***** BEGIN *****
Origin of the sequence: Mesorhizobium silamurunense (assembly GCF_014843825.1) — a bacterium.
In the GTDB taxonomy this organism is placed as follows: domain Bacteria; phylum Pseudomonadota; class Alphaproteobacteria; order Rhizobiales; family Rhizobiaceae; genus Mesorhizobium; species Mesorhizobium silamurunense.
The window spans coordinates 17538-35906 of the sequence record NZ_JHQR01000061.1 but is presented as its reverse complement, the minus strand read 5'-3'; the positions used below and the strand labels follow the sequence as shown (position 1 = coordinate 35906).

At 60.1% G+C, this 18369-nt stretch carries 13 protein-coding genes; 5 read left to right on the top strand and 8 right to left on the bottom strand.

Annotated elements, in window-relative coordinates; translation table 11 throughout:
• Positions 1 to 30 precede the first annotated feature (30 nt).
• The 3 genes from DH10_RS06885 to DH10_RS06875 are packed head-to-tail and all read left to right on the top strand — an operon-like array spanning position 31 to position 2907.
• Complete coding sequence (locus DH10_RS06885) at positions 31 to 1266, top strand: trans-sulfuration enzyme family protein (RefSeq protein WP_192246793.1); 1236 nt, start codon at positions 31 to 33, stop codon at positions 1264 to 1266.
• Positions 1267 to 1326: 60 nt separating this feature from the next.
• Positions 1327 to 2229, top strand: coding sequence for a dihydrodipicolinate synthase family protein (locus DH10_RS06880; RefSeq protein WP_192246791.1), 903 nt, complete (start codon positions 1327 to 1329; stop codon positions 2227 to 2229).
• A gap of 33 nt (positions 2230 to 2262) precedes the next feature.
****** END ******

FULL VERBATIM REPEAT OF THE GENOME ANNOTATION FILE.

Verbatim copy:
Origin of the sequence: Mesorhizobium silamurunense (assembly GCF_014843825.1) — a bacterium.
In the GTDB taxonomy this organism is placed as follows: domain Bacteria; phylum Pseudomonadota; class Alphaproteobacteria; order Rhizobiales; family Rhizobiaceae; genus Mesorhizobium; species Mesorhizobium silamurunense.
The window spans coordinates 17538-35906 of the sequence record NZ_JHQR01000061.1 but is presented as its reverse complement, the minus strand read 5'-3'; the positions used below and the strand labels follow the sequence as shown (position 1 = coordinate 35906).

At 60.1% G+C, this 18369-nt stretch carries 13 protein-coding genes; 5 read left to right on the top strand and 8 right to left on the bottom strand.

Annotated elements, in window-relative coordinates; translation table 11 throughout:
• Positions 1 to 30 precede the first annotated feature (30 nt).
• The 3 genes from DH10_RS06885 to DH10_RS06875 are packed head-to-tail and all read left to right on the top strand — an operon-like array spanning position 31 to position 2907.
• Complete coding sequence (locus DH10_RS06885) at positions 31 to 1266, top strand: trans-sulfuration enzyme family protein (RefSeq protein WP_192246793.1); 1236 nt, start codon at positions 31 to 33, stop codon at positions 1264 to 1266.
• Positions 1267 to 1326: 60 nt separating this feature from the next.
• Positions 1327 to 2229, top strand: coding sequence for a dihydrodipicolinate synthase family protein (locus DH10_RS06880; RefSeq protein WP_192246791.1), 903 nt, complete (start codon positions 1327 to 1329; stop codon positions 2227 to 2229).
• A gap of 33 nt (positions 2230 to 2262) precedes the next feature.